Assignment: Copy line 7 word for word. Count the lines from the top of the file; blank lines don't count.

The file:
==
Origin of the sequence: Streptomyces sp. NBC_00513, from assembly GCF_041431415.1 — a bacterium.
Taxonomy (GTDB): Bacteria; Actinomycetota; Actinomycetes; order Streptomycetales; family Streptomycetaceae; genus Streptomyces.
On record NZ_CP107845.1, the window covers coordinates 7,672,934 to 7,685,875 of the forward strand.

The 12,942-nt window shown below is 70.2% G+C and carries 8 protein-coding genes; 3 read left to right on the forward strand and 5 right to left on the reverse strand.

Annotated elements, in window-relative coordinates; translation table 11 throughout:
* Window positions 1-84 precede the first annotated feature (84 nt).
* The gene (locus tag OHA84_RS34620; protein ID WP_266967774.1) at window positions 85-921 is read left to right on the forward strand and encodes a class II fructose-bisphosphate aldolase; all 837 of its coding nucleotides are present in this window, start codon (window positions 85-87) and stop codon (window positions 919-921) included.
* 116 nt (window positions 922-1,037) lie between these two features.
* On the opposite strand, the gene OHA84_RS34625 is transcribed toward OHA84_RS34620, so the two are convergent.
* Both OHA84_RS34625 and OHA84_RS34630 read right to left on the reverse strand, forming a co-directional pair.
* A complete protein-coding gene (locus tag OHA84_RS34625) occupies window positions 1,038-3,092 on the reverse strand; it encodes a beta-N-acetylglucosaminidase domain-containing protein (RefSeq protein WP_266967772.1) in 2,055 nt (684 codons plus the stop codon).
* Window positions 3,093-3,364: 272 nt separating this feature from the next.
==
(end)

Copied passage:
* The gene (locus tag OHA84_RS34620; protein ID WP_266967774.1) at window positions 85-921 is read left to right on the forward strand and encodes a class II fructose-bisphosphate aldolase; all 837 of its coding nucleotides are present in this window, start codon (window positions 85-87) and stop codon (window positions 919-921) included.